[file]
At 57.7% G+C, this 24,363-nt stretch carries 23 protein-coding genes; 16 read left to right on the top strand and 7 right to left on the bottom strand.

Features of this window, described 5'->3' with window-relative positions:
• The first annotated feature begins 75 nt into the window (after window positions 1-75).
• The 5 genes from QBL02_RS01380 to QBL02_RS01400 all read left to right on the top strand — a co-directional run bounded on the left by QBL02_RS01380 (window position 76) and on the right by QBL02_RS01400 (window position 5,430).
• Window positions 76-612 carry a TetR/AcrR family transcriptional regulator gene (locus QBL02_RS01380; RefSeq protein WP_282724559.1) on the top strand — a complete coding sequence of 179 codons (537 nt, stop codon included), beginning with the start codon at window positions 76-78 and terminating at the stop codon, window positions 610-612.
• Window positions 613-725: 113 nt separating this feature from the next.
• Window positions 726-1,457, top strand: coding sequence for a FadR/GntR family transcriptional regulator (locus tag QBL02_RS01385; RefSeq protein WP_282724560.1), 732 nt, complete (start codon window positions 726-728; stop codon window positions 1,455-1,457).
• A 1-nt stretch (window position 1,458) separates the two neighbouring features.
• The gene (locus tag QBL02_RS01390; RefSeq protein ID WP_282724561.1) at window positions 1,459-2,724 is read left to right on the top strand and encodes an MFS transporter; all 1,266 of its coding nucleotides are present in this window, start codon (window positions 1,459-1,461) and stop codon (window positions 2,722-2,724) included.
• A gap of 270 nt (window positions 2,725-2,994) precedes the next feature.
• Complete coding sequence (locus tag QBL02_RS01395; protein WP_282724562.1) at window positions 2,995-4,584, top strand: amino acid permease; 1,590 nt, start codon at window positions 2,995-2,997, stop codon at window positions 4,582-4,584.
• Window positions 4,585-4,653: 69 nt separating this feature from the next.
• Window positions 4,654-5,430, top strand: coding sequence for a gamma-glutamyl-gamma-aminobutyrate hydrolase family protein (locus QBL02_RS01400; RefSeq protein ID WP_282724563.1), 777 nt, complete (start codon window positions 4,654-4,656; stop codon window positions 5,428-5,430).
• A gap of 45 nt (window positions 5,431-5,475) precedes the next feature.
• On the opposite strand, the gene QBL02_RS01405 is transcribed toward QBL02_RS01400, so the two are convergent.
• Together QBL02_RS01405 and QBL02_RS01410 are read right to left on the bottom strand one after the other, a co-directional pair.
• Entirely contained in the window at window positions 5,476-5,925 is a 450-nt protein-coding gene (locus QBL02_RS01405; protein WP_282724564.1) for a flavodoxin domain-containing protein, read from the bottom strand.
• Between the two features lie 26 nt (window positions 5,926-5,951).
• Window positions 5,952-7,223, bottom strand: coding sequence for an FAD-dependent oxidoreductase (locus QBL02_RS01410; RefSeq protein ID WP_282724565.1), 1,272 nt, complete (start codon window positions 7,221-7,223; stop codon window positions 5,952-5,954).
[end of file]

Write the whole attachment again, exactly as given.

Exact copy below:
At 57.7% G+C, this 24,363-nt stretch carries 23 protein-coding genes; 16 read left to right on the top strand and 7 right to left on the bottom strand.

Features of this window, described 5'->3' with window-relative positions:
• The first annotated feature begins 75 nt into the window (after window positions 1-75).
• The 5 genes from QBL02_RS01380 to QBL02_RS01400 all read left to right on the top strand — a co-directional run bounded on the left by QBL02_RS01380 (window position 76) and on the right by QBL02_RS01400 (window position 5,430).
• Window positions 76-612 carry a TetR/AcrR family transcriptional regulator gene (locus QBL02_RS01380; RefSeq protein WP_282724559.1) on the top strand — a complete coding sequence of 179 codons (537 nt, stop codon included), beginning with the start codon at window positions 76-78 and terminating at the stop codon, window positions 610-612.
• Window positions 613-725: 113 nt separating this feature from the next.
• Window positions 726-1,457, top strand: coding sequence for a FadR/GntR family transcriptional regulator (locus tag QBL02_RS01385; RefSeq protein WP_282724560.1), 732 nt, complete (start codon window positions 726-728; stop codon window positions 1,455-1,457).
• A 1-nt stretch (window position 1,458) separates the two neighbouring features.
• The gene (locus tag QBL02_RS01390; RefSeq protein ID WP_282724561.1) at window positions 1,459-2,724 is read left to right on the top strand and encodes an MFS transporter; all 1,266 of its coding nucleotides are present in this window, start codon (window positions 1,459-1,461) and stop codon (window positions 2,722-2,724) included.
• A gap of 270 nt (window positions 2,725-2,994) precedes the next feature.
• Complete coding sequence (locus tag QBL02_RS01395; protein WP_282724562.1) at window positions 2,995-4,584, top strand: amino acid permease; 1,590 nt, start codon at window positions 2,995-2,997, stop codon at window positions 4,582-4,584.
• Window positions 4,585-4,653: 69 nt separating this feature from the next.
• Window positions 4,654-5,430, top strand: coding sequence for a gamma-glutamyl-gamma-aminobutyrate hydrolase family protein (locus QBL02_RS01400; RefSeq protein ID WP_282724563.1), 777 nt, complete (start codon window positions 4,654-4,656; stop codon window positions 5,428-5,430).
• A gap of 45 nt (window positions 5,431-5,475) precedes the next feature.
• On the opposite strand, the gene QBL02_RS01405 is transcribed toward QBL02_RS01400, so the two are convergent.
• Together QBL02_RS01405 and QBL02_RS01410 are read right to left on the bottom strand one after the other, a co-directional pair.
• Entirely contained in the window at window positions 5,476-5,925 is a 450-nt protein-coding gene (locus QBL02_RS01405; protein WP_282724564.1) for a flavodoxin domain-containing protein, read from the bottom strand.
• Between the two features lie 26 nt (window positions 5,926-5,951).
• Window positions 5,952-7,223, bottom strand: coding sequence for an FAD-dependent oxidoreductase (locus QBL02_RS01410; RefSeq protein ID WP_282724565.1), 1,272 nt, complete (start codon window positions 7,221-7,223; stop codon window positions 5,952-5,954).